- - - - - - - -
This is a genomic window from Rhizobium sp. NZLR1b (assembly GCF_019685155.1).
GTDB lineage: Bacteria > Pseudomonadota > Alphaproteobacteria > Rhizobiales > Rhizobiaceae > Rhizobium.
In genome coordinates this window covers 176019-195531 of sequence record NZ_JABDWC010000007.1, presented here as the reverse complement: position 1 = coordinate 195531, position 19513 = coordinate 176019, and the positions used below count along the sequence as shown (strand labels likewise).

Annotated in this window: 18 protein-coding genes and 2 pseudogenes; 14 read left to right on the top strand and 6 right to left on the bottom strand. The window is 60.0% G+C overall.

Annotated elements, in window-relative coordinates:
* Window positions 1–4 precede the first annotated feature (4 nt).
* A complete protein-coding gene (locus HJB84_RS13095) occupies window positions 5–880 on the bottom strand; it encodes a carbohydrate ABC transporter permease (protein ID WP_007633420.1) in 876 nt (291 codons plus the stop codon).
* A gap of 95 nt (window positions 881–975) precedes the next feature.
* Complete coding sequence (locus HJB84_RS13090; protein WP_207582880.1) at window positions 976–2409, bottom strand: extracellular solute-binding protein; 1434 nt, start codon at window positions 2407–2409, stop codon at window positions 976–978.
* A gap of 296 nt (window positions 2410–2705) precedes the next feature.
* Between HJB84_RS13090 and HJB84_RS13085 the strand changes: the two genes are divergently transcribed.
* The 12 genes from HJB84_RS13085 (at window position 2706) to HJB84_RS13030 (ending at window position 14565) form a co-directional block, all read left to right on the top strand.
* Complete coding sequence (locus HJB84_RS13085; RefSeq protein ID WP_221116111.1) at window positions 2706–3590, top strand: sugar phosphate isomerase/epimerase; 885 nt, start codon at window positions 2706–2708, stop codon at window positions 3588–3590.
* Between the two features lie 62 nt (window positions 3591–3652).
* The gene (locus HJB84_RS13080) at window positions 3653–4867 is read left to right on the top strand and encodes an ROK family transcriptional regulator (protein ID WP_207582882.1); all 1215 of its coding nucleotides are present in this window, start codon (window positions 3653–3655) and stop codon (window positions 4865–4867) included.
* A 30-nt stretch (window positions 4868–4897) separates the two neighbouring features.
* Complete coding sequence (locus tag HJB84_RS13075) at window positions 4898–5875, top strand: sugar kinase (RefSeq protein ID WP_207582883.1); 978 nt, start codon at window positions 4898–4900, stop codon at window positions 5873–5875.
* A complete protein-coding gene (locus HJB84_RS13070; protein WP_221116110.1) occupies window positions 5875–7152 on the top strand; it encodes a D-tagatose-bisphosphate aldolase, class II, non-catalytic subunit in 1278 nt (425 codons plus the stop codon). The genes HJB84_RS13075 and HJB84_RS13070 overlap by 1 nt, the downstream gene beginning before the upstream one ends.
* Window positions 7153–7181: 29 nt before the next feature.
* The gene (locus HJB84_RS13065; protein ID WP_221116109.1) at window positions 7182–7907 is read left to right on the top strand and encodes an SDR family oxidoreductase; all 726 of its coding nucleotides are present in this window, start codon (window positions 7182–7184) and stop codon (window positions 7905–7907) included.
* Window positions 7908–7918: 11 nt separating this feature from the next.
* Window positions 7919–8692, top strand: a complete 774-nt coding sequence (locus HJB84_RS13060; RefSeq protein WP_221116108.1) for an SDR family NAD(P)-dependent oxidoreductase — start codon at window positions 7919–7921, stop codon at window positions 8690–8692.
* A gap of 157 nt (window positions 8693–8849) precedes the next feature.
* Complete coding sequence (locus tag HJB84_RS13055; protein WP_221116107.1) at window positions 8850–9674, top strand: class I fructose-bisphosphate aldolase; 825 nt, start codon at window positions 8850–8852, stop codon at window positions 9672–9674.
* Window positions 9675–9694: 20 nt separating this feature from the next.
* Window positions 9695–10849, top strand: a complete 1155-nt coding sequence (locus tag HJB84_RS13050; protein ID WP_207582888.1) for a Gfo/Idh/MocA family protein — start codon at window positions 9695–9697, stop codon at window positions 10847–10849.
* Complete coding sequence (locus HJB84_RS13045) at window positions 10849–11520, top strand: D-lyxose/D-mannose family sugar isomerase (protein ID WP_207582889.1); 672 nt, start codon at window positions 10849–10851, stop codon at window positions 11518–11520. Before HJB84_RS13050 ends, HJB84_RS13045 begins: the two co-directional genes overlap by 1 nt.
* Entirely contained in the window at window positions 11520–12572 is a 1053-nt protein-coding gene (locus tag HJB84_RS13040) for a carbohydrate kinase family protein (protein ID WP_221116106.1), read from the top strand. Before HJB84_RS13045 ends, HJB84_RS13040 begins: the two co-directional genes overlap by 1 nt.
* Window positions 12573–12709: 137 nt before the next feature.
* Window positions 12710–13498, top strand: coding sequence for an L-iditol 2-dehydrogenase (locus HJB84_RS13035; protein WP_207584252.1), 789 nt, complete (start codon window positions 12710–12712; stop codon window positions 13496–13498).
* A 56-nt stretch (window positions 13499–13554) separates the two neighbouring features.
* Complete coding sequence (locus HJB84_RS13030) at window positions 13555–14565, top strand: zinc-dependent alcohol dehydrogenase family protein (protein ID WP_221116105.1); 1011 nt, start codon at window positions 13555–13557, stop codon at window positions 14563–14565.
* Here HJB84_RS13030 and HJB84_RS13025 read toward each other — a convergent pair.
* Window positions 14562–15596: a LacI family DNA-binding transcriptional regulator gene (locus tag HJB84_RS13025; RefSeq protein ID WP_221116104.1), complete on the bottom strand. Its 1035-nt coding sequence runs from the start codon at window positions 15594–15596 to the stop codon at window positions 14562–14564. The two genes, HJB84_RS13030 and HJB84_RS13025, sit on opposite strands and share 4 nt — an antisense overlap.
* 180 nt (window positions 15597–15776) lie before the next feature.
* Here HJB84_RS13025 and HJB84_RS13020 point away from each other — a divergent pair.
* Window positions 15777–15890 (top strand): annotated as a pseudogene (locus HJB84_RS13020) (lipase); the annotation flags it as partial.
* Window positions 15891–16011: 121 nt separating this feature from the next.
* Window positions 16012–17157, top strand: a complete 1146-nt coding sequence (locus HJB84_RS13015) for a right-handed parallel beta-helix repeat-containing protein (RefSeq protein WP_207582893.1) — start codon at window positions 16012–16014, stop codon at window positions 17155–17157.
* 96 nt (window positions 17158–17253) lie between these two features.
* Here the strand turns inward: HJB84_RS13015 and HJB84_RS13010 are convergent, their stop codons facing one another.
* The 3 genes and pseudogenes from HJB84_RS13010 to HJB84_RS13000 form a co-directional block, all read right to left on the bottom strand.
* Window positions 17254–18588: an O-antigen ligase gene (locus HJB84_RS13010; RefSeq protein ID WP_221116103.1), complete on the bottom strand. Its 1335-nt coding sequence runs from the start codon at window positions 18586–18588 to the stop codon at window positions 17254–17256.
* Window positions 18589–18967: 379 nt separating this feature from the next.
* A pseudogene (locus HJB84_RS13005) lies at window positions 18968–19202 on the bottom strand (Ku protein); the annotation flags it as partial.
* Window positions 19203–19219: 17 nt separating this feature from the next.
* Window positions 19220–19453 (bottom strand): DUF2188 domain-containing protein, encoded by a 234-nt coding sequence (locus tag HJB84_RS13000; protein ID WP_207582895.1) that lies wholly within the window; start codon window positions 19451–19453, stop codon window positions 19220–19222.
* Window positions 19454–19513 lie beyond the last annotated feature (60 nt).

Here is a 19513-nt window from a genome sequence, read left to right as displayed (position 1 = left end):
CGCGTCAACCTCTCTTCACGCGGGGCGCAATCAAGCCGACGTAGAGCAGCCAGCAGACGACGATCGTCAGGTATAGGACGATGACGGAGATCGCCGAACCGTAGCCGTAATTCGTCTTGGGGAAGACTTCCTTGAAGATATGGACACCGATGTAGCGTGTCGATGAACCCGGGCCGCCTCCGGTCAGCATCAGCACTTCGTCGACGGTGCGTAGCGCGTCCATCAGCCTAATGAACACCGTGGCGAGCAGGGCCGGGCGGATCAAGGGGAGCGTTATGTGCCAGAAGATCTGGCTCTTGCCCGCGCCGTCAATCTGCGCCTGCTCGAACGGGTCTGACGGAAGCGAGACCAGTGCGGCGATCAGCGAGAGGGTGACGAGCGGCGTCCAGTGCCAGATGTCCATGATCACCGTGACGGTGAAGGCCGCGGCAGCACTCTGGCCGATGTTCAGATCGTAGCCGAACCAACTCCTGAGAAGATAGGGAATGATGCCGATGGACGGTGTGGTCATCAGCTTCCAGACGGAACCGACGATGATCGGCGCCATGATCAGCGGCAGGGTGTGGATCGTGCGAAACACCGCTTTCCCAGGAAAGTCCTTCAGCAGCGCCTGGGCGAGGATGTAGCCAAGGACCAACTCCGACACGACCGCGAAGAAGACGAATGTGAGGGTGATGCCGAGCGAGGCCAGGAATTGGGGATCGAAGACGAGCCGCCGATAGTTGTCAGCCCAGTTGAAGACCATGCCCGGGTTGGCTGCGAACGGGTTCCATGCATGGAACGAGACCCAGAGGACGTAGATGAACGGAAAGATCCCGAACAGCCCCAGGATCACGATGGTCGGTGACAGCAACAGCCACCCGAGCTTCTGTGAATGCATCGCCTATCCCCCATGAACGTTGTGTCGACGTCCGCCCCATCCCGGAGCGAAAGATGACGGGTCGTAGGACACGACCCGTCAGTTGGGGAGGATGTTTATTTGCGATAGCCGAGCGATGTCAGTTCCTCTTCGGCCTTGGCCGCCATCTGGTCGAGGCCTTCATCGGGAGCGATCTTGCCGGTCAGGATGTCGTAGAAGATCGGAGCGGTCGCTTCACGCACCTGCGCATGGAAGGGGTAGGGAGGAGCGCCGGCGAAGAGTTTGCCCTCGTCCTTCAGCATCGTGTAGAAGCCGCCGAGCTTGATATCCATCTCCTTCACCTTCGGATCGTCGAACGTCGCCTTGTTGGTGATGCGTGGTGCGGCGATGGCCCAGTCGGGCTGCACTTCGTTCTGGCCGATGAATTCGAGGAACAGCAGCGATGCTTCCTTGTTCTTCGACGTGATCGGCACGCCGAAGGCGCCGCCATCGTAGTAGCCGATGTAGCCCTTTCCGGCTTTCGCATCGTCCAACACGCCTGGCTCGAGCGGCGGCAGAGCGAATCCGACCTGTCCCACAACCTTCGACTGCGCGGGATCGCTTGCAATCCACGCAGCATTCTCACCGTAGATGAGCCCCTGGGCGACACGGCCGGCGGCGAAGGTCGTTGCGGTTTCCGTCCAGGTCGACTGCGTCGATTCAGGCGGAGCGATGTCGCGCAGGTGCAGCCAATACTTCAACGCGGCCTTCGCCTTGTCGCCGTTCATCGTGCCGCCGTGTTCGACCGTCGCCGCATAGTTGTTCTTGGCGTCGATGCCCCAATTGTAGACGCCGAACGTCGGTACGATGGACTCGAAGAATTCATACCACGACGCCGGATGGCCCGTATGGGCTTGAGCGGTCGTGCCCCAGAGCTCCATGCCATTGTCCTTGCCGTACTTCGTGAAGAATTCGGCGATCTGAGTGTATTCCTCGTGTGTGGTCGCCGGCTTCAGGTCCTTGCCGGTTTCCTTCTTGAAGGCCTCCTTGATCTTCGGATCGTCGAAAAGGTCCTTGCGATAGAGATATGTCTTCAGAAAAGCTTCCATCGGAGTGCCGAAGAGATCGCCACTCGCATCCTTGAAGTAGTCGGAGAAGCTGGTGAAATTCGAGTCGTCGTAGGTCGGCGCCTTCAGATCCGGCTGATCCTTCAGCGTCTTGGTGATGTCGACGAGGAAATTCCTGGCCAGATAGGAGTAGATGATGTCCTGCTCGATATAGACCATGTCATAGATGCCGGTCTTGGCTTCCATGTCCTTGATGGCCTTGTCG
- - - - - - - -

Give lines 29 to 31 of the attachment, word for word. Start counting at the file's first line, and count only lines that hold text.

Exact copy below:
* Window positions 12573–12709: 137 nt before the next feature.
* Window positions 12710–13498, top strand: coding sequence for an L-iditol 2-dehydrogenase (locus HJB84_RS13035; protein WP_207584252.1), 789 nt, complete (start codon window positions 12710–12712; stop codon window positions 13496–13498).
* A 56-nt stretch (window positions 13499–13554) separates the two neighbouring features.